Outdoors, it needs somewhere that stays on the cool side during the heat of summer, such as in the shade from the north wall of a fence, garage, home, or shed.

A close up horizontal image of a gardener placing food waste into a vermicomposting bin.

When winter’s frigid temperatures come around, you can bring the setup inside, preferably somewhere that receives some warmth and natural sunlight during the day.

Or if your climate permits, a farm can be kept outdoors during the winter in a sheltered spot but needs to be switched around to face south, if you had it facing north during the summer.

It should also have a cover for protection from ice, snow, and other wintry precipitation, and receive a good amount of sun during the day.

For extra winter protection and to help retain heat, cozy up your farm by covering it with a black tarp to absorb sunlight.

Indoors, keep your farm away from fans, heaters, or heating vents that could damage your worms or dry out their home.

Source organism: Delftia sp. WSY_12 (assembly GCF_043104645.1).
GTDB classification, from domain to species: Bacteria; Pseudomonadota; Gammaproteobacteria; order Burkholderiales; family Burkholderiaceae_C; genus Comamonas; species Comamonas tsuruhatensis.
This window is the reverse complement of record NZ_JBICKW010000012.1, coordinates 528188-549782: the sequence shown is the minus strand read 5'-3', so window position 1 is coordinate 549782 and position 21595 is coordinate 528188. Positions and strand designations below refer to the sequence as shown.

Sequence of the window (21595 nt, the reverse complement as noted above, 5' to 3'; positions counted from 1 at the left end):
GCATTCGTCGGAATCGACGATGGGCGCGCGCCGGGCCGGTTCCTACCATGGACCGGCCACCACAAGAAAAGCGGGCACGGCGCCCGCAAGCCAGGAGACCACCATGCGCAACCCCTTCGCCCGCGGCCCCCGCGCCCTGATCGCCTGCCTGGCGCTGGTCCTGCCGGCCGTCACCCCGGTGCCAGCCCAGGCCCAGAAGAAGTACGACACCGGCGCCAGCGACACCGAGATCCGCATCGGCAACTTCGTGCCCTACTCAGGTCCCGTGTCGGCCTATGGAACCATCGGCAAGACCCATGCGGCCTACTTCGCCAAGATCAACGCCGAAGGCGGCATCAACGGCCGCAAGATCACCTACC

The ideal temperature range for producing castings is 55 to 80°F, and most farm wrigglers can tolerate temperatures down to 32°F.

However, temperatures above 80°F are too hot for them and below 32°F is too cold.

Use a soil thermometer to check the temperature in your worm farm regularly and aim to maintain conditions between 60 and 80°F for the most activity.

Keep feeding your vermicompost constantly, even throughout the winter – an active pile creates its own heat, which will help keep your worms warm.

Dietary Basics

The important aspect of their ability to produce castings is the dietary needs of your worms.